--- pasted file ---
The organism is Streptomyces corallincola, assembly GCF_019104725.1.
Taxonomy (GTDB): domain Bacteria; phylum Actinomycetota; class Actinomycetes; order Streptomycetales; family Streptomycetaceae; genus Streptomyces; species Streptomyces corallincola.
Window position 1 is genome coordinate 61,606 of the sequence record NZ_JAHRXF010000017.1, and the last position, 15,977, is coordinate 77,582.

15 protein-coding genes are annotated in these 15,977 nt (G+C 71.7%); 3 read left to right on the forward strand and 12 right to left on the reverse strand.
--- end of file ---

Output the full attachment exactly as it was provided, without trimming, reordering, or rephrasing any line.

The organism is Streptomyces corallincola, assembly GCF_019104725.1.
Taxonomy (GTDB): domain Bacteria; phylum Actinomycetota; class Actinomycetes; order Streptomycetales; family Streptomycetaceae; genus Streptomyces; species Streptomyces corallincola.
Window position 1 is genome coordinate 61,606 of the sequence record NZ_JAHRXF010000017.1, and the last position, 15,977, is coordinate 77,582.

15 protein-coding genes are annotated in these 15,977 nt (G+C 71.7%); 3 read left to right on the forward strand and 12 right to left on the reverse strand.